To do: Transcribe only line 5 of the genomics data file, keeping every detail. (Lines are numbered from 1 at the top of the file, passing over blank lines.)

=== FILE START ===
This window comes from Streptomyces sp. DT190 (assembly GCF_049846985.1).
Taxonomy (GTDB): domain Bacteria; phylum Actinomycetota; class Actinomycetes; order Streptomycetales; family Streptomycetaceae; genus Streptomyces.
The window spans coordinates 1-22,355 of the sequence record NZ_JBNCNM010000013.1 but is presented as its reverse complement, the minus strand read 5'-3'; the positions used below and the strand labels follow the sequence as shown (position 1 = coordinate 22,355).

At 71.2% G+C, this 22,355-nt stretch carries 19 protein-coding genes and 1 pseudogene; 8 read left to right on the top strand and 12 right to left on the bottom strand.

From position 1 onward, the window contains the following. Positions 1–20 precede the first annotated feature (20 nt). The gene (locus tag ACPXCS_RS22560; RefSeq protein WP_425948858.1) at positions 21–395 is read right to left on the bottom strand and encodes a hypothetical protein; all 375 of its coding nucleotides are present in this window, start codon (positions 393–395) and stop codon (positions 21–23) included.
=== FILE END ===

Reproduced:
From position 1 onward, the window contains the following. Positions 1–20 precede the first annotated feature (20 nt). The gene (locus tag ACPXCS_RS22560; RefSeq protein WP_425948858.1) at positions 21–395 is read right to left on the bottom strand and encodes a hypothetical protein; all 375 of its coding nucleotides are present in this window, start codon (positions 393–395) and stop codon (positions 21–23) included.